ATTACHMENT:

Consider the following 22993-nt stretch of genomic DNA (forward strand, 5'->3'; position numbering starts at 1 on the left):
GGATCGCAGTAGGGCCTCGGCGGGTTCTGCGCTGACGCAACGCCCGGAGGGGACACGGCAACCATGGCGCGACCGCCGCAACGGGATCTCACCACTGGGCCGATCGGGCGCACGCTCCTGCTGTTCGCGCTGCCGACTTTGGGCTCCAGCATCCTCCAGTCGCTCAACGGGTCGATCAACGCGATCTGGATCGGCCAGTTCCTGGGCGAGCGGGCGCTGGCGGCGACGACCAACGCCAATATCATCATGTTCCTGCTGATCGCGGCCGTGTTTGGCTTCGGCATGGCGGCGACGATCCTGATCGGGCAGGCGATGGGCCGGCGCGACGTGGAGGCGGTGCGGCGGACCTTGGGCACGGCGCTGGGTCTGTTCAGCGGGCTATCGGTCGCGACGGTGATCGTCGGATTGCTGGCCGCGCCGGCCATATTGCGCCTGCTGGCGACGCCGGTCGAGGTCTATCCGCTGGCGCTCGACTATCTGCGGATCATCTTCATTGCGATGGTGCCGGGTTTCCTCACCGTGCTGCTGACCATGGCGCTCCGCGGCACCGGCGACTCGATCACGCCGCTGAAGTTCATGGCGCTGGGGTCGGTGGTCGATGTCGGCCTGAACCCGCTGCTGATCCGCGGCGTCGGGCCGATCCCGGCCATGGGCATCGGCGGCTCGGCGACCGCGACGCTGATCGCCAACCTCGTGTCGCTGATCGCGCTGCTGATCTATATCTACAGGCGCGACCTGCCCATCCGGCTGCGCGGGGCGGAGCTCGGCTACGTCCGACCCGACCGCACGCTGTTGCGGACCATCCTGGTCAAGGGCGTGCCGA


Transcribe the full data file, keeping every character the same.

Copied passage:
Consider the following 22993-nt stretch of genomic DNA (forward strand, 5'->3'; position numbering starts at 1 on the left):
GGATCGCAGTAGGGCCTCGGCGGGTTCTGCGCTGACGCAACGCCCGGAGGGGACACGGCAACCATGGCGCGACCGCCGCAACGGGATCTCACCACTGGGCCGATCGGGCGCACGCTCCTGCTGTTCGCGCTGCCGACTTTGGGCTCCAGCATCCTCCAGTCGCTCAACGGGTCGATCAACGCGATCTGGATCGGCCAGTTCCTGGGCGAGCGGGCGCTGGCGGCGACGACCAACGCCAATATCATCATGTTCCTGCTGATCGCGGCCGTGTTTGGCTTCGGCATGGCGGCGACGATCCTGATCGGGCAGGCGATGGGCCGGCGCGACGTGGAGGCGGTGCGGCGGACCTTGGGCACGGCGCTGGGTCTGTTCAGCGGGCTATCGGTCGCGACGGTGATCGTCGGATTGCTGGCCGCGCCGGCCATATTGCGCCTGCTGGCGACGCCGGTCGAGGTCTATCCGCTGGCGCTCGACTATCTGCGGATCATCTTCATTGCGATGGTGCCGGGTTTCCTCACCGTGCTGCTGACCATGGCGCTCCGCGGCACCGGCGACTCGATCACGCCGCTGAAGTTCATGGCGCTGGGGTCGGTGGTCGATGTCGGCCTGAACCCGCTGCTGATCCGCGGCGTCGGGCCGATCCCGGCCATGGGCATCGGCGGCTCGGCGACCGCGACGCTGATCGCCAACCTCGTGTCGCTGATCGCGCTGCTGATCTATATCTACAGGCGCGACCTGCCCATCCGGCTGCGCGGGGCGGAGCTCGGCTACGTCCGACCCGACCGCACGCTGTTGCGGACCATCCTGGTCAAGGGCGTGCCGA